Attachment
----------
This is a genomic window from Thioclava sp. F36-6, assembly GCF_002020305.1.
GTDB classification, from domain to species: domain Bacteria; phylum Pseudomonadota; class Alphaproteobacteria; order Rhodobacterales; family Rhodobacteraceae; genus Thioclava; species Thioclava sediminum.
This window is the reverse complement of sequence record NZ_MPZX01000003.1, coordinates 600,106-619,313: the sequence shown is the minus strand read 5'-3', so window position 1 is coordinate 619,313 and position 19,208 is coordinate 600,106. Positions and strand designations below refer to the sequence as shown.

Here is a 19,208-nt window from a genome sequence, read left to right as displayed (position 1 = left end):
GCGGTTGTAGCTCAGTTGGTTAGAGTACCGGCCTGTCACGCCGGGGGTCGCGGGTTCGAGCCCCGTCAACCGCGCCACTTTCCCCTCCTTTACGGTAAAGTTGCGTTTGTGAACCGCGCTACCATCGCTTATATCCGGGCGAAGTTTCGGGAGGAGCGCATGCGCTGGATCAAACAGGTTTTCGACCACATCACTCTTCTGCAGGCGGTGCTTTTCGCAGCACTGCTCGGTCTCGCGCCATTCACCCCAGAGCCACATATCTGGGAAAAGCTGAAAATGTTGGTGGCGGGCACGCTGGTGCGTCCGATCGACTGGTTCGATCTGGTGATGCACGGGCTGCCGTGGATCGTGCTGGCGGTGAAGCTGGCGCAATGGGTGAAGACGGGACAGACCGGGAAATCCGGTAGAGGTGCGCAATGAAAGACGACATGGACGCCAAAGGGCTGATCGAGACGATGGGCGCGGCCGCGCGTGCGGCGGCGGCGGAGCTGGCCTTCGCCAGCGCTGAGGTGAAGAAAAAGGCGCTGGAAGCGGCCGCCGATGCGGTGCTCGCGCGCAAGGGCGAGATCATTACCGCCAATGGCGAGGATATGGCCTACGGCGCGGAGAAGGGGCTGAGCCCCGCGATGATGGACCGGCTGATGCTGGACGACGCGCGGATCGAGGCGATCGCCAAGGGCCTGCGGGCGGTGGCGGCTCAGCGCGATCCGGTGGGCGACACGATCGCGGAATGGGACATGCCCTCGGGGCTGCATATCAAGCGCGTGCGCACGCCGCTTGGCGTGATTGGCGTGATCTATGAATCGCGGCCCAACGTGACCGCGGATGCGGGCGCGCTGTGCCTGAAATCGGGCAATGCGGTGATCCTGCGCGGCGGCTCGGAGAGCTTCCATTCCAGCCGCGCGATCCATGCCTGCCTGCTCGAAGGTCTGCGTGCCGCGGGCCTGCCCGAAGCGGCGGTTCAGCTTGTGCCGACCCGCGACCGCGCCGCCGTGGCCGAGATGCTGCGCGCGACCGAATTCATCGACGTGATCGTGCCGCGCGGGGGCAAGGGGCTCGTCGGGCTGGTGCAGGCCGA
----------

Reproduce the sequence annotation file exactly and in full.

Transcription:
This is a genomic window from Thioclava sp. F36-6, assembly GCF_002020305.1.
GTDB classification, from domain to species: domain Bacteria; phylum Pseudomonadota; class Alphaproteobacteria; order Rhodobacterales; family Rhodobacteraceae; genus Thioclava; species Thioclava sediminum.
This window is the reverse complement of sequence record NZ_MPZX01000003.1, coordinates 600,106-619,313: the sequence shown is the minus strand read 5'-3', so window position 1 is coordinate 619,313 and position 19,208 is coordinate 600,106. Positions and strand designations below refer to the sequence as shown.

Here is a 19,208-nt window from a genome sequence, read left to right as displayed (position 1 = left end):
GCGGTTGTAGCTCAGTTGGTTAGAGTACCGGCCTGTCACGCCGGGGGTCGCGGGTTCGAGCCCCGTCAACCGCGCCACTTTCCCCTCCTTTACGGTAAAGTTGCGTTTGTGAACCGCGCTACCATCGCTTATATCCGGGCGAAGTTTCGGGAGGAGCGCATGCGCTGGATCAAACAGGTTTTCGACCACATCACTCTTCTGCAGGCGGTGCTTTTCGCAGCACTGCTCGGTCTCGCGCCATTCACCCCAGAGCCACATATCTGGGAAAAGCTGAAAATGTTGGTGGCGGGCACGCTGGTGCGTCCGATCGACTGGTTCGATCTGGTGATGCACGGGCTGCCGTGGATCGTGCTGGCGGTGAAGCTGGCGCAATGGGTGAAGACGGGACAGACCGGGAAATCCGGTAGAGGTGCGCAATGAAAGACGACATGGACGCCAAAGGGCTGATCGAGACGATGGGCGCGGCCGCGCGTGCGGCGGCGGCGGAGCTGGCCTTCGCCAGCGCTGAGGTGAAGAAAAAGGCGCTGGAAGCGGCCGCCGATGCGGTGCTCGCGCGCAAGGGCGAGATCATTACCGCCAATGGCGAGGATATGGCCTACGGCGCGGAGAAGGGGCTGAGCCCCGCGATGATGGACCGGCTGATGCTGGACGACGCGCGGATCGAGGCGATCGCCAAGGGCCTGCGGGCGGTGGCGGCTCAGCGCGATCCGGTGGGCGACACGATCGCGGAATGGGACATGCCCTCGGGGCTGCATATCAAGCGCGTGCGCACGCCGCTTGGCGTGATTGGCGTGATCTATGAATCGCGGCCCAACGTGACCGCGGATGCGGGCGCGCTGTGCCTGAAATCGGGCAATGCGGTGATCCTGCGCGGCGGCTCGGAGAGCTTCCATTCCAGCCGCGCGATCCATGCCTGCCTGCTCGAAGGTCTGCGTGCCGCGGGCCTGCCCGAAGCGGCGGTTCAGCTTGTGCCGACCCGCGACCGCGCCGCCGTGGCCGAGATGCTGCGCGCGACCGAATTCATCGACGTGATCGTGCCGCGCGGGGGCAAGGGGCTCGTCGGGCTGGTGCAGGCCGA